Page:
For digital leaders in and outside of IT, the ability to preserve digital value creation during periods of turbulence is imperative—even more so given our unprecedented reliance on digital capabilities. The model for ways of working has transformed significantly over the last 20 years. Still, the COVID-19 crisis and sudden need for universal remote work have quickly exposed some core issues around digital risk management, supported by infrastructure bandwidth and online collaboration tools. In other words, many companies have not yet cracked the code on remote work from an operational and systems perspective. In this blog series, we’ll explore these challenges and their implications for digital leaders.
With a clear remote action plan as the starting point, digital leaders can help to maximize ongoing value creation by proactively identifying risks and potential disruptors to secure and seamless remote work. In this blog, we explore the core considerations that should be applied to evaluate and prioritize risks.
Outlining the Risks
Once you've identified the critical capabilities for your action plan, it's essential to understand the risks and necessary assessment items associated with each. The top considerations to help you evaluate risks include:
- Maintaining business as usual: The number one risk is not technical in nature; it’s the risk of your remote workers not being able to conduct business as usual. Use case scenarios must be identified, documented, and validated as a top priority. For example, we may understand how a remote salesperson conducts his or her business on-the-run, but do the stationary executive assistants have the tools they need to be successful in their daily work? What physical systems do they touch? What information do they routinely access for others? Can they answer a phone for an executive from home? Once we understand the use case scenarios, we can effectively plan for the toolsets which must be available remotely.
- Functionality: Remote users who are unable to access data and perform workflow-critical tasks can harm the bottom-line. Ensuring that these users can access files, run applications, and communicate with team members in a timely and uninterrupted manner is crucial. To achieve this, we must start with secure file access, fully functional applications, and high-speed network access using any available end-user computing device (PC, laptop, tablet, phone, etc.) and transport (wired, wireless, etc.). Then, by monitoring network bandwidth, application response times, and security parameters in real-time, we can quickly identify and remedy any problem areas.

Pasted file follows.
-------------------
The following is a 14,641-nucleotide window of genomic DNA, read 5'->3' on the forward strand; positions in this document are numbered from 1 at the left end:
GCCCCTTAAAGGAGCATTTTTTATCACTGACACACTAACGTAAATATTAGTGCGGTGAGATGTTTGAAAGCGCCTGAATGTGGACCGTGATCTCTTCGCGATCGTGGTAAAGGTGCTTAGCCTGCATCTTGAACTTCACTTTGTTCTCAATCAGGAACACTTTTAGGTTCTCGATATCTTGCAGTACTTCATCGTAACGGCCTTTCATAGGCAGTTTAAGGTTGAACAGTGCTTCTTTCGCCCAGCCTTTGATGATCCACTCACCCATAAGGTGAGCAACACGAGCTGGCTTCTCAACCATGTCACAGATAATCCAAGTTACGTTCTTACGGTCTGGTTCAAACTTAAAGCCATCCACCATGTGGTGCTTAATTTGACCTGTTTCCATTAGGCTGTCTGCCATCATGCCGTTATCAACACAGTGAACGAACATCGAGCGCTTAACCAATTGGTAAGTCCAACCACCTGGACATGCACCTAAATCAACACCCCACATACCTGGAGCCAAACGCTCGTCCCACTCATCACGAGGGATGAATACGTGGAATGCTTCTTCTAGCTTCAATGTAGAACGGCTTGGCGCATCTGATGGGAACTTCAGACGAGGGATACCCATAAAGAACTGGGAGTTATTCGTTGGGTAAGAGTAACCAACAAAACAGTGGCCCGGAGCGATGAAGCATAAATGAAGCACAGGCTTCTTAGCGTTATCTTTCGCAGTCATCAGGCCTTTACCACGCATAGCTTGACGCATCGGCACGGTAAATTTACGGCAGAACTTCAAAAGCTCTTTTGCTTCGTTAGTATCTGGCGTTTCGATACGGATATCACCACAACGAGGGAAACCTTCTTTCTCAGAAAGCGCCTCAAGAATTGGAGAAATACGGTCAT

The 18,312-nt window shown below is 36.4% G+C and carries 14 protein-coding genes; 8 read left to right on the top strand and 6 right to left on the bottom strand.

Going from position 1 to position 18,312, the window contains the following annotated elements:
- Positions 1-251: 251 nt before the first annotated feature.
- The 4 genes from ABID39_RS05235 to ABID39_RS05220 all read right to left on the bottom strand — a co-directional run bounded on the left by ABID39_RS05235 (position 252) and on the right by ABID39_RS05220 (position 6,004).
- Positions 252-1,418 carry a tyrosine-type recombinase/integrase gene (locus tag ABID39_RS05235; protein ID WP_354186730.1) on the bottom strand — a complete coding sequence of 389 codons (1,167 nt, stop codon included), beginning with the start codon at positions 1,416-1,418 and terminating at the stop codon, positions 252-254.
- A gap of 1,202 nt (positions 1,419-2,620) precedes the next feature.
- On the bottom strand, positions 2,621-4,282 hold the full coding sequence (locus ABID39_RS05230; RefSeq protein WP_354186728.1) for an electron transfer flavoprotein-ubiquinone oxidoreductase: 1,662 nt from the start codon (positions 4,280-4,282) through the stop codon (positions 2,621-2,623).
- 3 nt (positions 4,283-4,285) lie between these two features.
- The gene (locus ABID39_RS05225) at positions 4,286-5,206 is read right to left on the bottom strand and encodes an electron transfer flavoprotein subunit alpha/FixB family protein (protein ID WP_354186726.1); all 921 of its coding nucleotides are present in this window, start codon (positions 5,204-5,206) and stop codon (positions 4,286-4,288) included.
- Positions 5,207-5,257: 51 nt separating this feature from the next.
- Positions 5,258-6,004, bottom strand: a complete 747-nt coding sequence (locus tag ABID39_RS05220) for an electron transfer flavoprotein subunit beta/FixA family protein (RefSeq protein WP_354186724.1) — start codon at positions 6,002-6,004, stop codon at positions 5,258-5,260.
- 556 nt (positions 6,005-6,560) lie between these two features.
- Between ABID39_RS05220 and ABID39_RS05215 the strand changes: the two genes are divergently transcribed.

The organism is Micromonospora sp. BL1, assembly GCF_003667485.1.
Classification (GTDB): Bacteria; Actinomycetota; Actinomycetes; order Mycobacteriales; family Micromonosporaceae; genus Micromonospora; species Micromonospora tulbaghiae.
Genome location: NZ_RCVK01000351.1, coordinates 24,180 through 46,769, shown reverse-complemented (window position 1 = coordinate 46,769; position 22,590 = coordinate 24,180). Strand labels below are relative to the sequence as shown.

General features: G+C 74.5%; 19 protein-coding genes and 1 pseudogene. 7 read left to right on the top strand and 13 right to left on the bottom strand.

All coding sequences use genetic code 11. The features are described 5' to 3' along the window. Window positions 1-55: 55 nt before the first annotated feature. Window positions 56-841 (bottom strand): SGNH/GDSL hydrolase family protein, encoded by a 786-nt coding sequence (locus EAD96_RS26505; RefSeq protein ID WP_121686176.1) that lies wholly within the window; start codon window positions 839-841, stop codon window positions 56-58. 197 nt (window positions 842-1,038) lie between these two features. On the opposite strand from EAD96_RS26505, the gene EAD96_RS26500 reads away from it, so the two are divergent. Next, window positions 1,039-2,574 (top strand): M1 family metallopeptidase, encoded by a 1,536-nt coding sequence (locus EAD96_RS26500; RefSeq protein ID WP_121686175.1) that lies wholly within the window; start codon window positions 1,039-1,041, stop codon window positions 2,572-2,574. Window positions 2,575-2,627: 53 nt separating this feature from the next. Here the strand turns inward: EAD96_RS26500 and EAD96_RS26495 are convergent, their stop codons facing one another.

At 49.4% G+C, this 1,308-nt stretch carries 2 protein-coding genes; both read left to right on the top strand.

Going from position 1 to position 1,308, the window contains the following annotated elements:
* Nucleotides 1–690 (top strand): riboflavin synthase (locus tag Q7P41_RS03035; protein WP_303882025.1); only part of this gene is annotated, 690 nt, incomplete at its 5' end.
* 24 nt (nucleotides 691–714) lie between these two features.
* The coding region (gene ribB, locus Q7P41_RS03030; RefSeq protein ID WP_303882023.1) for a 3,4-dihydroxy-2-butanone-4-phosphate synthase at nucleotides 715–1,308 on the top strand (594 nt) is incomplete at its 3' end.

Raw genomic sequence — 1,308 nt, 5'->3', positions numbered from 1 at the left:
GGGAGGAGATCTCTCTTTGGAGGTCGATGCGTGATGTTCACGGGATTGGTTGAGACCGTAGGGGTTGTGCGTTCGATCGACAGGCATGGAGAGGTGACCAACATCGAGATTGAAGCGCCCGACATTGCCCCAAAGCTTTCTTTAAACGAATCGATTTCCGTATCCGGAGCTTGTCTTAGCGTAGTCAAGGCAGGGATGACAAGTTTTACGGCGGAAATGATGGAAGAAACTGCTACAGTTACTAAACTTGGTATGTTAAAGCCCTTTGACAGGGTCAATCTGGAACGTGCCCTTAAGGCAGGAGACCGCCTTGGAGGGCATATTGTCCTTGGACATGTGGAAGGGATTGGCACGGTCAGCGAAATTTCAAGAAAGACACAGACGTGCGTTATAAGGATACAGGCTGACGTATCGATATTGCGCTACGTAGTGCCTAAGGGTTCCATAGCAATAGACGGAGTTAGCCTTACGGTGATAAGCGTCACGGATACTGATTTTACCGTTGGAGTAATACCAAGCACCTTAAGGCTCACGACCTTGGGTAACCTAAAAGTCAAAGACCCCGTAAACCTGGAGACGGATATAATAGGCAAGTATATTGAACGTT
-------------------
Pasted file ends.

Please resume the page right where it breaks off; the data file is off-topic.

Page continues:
- Security: It’s critical to apply a multifaceted security approach that enables seamless (yet secure) access to files within predefined parameters, logically separates the end-user device from the corporate resources, and provides a secure, collaborative multimedia environment. If your organization does not have a widely understood remote work policy, now is the time to write one, or revisit an existing policy that you can expand to cover long-term remote access and collaboration. Initially, it might be tempting to explore new technologies that seem more effortless in the short-term. Yet, you should stick with tried-and-true methodologies, monitor your existing infrastructure closely, and keep an eye on next-generation technology that solves for the remote worker problem set.
Smarter Remote Risk Management Starts with Thorough Evaluation
Digital leaders know they play a central role in maximizing value creation for their knowledge workers. Achieving this aim starts by designing a comprehensive remote action plan that encompasses every facet of remote work—from application access to team enablement. Then, assess the dimensions of “business as usual,” functionality, and security to evaluate prospective risks and prioritize mitigation strategies. To determine your starting point, perform quick checks to zero in on immediate risks to seamless, secure remote work. This approach will shed light on the activities that you can take today to get ahead of tomorrow’s disruptions.
Please click here to read part one in our series.